Transitions in Writing Examples
Hey there, and thanks for tuning into Mometrix Academy! In this video, I’m going to help you connect your thoughts in an essay. A good essay will contain several different points, and you’ll need to transition between those in a way that leads your reader logically through your arguments.
Let’s talk about why you should use transition words, phrases, or even sentences and paragraphs.
First, it’s a mark of good writing. Transitions make written communication more understandable. We’ve all read (or written!) a jumbled mess of an article. There’s no “flow” of information. Paragraphs are disjointed (that is, not coherently connected). They don’t build on each other or follow a logical progression of ideas. This makes it difficult to understand what the author is trying to communicate. In turn, that makes it less worthwhile to read. I’m assuming that you either want someone to read what you are writing, or you have a professor who’s required to read your writing, so you should write well!
Second, it’ll make your writing more persuasive. If you can show how your reasoning makes a coherent argument, and how one thought leads into another, you’re more likely to convince someone that what you’re arguing is true. And if you can’t do that, you may need to revise your argument.
One way to transition well is to think about how your ideas are connected. A few of the main types of transitions are additive, adversarial, causal, and sequential. If you have ideas that relate in a number of these ways, there’s probably a way to organize your paper that makes more sense. Perhaps two ideas happen in a certain order, and the third one adds on to the second one. Your transitions will probably come more easily if you organize your paper well.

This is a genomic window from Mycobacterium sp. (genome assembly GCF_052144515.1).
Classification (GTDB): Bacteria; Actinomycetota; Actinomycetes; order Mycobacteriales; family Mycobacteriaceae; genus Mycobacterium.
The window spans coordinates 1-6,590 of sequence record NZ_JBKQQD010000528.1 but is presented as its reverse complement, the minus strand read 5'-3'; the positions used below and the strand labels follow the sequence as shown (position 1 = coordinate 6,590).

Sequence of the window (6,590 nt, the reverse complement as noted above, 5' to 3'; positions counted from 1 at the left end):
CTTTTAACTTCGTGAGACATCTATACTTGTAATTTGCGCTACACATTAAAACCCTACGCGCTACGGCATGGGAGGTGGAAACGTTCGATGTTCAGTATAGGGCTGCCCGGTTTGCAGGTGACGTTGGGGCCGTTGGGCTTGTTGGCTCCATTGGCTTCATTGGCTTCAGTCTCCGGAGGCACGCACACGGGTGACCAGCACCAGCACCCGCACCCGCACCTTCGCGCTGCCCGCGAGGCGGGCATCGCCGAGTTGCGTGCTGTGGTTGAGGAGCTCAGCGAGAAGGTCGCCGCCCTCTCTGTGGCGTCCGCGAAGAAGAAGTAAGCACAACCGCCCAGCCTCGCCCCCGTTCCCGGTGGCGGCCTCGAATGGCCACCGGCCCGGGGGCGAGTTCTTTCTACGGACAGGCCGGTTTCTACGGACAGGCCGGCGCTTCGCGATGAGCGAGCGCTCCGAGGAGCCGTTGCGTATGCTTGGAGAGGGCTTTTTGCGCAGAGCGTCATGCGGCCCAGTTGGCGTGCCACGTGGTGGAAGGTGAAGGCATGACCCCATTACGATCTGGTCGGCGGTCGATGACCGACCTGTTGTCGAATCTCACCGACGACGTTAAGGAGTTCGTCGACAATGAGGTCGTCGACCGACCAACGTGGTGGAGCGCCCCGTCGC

Carefully constructing topic sentences will help you transition between paragraphs. A topic sentence introduces and describes what a paragraph will be about – they’re like miniature thesis statements. You can use the topic sentence to acknowledge the concluding sentence of the prior paragraph and lead into how the current paragraph expands upon, or perhaps refutes, earlier ideas.
You will want to use transitions between all thoughts, no matter how large or small.The amount of transition language needed will be commensurate (that is, proportional) to the size of the ideas. You may only need a single word to shift between two sentences, or you may need an entire page to move from one major idea to another. You may have already seen our video on transition words. If you haven’t, it may be helpful to check it out after you’ve finished this video.
That’s all for now! Hope you enjoyed it. I’d love it if you’d give us a thumbs-up. See ya next time!